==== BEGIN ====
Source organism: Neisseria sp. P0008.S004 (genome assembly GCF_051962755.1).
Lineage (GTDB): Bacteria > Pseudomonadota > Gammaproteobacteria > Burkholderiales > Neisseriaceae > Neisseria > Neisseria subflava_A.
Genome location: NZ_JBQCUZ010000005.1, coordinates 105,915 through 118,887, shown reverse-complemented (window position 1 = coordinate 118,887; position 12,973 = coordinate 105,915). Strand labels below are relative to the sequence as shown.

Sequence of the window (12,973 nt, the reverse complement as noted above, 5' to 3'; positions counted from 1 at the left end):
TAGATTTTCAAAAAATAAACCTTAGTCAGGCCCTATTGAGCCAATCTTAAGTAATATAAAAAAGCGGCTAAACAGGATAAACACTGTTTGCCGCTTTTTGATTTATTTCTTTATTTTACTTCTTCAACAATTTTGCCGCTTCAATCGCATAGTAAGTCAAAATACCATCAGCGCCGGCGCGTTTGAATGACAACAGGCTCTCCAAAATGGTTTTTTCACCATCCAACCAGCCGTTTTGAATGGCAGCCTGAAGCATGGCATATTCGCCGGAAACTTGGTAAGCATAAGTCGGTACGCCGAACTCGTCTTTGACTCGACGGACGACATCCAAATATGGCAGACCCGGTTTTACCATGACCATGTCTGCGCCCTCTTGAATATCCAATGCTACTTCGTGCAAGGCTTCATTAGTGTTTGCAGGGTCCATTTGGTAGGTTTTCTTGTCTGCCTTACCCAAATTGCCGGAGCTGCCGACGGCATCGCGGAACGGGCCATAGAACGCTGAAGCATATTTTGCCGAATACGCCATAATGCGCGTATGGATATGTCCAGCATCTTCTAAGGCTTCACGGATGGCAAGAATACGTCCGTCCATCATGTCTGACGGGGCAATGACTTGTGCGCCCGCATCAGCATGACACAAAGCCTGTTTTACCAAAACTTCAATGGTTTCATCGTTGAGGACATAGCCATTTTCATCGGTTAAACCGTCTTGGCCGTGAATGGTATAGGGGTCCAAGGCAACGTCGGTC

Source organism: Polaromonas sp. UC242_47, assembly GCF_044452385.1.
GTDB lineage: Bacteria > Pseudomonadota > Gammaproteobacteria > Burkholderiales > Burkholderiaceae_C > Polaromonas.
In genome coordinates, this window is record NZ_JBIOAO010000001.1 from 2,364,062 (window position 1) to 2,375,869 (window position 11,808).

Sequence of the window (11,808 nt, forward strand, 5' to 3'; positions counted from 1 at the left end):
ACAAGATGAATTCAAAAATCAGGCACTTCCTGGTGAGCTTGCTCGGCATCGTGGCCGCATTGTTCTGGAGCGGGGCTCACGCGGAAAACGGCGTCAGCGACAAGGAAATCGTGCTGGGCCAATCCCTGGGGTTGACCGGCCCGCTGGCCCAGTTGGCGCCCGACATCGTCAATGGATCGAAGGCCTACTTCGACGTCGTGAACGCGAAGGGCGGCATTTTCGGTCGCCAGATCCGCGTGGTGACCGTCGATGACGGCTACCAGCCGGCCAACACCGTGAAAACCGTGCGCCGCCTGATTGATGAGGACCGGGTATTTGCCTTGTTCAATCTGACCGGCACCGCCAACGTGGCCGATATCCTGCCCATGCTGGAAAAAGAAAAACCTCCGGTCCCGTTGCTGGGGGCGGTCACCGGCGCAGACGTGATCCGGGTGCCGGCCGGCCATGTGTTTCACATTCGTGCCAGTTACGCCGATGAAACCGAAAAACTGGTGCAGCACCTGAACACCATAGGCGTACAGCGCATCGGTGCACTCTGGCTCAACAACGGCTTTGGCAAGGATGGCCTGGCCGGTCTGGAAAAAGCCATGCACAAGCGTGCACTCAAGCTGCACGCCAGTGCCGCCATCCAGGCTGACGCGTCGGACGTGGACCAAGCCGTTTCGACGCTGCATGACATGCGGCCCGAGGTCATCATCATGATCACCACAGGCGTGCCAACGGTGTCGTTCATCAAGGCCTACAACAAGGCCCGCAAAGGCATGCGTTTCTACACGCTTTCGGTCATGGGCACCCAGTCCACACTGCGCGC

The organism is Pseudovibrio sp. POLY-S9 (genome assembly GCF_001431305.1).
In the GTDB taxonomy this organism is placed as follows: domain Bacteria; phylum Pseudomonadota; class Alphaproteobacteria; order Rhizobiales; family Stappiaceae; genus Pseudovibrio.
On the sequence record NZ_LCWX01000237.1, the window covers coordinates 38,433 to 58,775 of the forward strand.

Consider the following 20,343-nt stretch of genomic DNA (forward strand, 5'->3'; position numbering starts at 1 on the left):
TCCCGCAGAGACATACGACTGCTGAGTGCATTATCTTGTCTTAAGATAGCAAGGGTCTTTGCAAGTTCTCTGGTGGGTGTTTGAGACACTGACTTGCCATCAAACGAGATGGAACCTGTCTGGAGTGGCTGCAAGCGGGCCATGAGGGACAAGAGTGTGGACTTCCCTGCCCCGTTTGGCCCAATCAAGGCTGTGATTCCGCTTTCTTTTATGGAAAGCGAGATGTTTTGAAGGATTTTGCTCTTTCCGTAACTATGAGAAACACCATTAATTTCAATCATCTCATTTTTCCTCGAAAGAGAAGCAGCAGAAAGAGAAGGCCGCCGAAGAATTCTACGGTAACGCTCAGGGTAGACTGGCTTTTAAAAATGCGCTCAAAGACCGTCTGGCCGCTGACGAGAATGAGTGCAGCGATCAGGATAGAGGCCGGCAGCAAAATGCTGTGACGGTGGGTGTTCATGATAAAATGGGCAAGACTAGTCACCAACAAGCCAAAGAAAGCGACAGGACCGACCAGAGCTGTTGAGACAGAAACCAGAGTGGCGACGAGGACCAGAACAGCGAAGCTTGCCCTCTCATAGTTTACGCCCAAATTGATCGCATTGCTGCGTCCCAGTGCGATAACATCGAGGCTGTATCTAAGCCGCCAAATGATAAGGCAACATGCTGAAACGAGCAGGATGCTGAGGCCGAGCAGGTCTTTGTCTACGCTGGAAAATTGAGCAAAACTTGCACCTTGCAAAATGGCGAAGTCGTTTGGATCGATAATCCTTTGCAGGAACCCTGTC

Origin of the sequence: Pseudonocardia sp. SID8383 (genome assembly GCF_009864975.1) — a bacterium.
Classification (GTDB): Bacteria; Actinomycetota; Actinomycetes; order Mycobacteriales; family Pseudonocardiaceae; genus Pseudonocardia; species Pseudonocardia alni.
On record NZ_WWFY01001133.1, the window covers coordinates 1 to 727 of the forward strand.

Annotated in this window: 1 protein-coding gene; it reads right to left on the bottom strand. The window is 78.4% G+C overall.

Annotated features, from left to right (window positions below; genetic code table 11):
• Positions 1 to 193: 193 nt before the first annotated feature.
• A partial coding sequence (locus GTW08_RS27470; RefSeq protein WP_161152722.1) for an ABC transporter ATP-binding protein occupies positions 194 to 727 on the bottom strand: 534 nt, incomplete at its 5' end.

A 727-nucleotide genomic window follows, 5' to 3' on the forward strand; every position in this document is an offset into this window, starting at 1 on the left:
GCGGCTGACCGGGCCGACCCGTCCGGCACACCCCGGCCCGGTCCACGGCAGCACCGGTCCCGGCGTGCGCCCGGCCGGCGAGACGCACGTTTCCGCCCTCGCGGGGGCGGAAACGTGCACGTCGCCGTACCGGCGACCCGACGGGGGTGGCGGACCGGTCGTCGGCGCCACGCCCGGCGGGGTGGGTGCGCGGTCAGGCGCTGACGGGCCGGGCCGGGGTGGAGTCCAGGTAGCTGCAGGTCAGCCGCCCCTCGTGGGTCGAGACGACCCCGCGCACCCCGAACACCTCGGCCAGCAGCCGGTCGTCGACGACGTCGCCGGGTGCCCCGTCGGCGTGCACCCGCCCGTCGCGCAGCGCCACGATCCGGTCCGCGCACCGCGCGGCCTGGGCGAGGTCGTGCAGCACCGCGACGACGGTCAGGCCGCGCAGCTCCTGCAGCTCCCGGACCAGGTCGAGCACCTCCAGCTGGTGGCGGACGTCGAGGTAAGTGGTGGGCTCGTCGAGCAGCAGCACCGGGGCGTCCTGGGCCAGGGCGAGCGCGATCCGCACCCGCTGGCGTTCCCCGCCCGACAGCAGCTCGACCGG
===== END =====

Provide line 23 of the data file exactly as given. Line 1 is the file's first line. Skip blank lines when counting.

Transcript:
A 727-nucleotide genomic window follows, 5' to 3' on the forward strand; every position in this document is an offset into this window, starting at 1 on the left: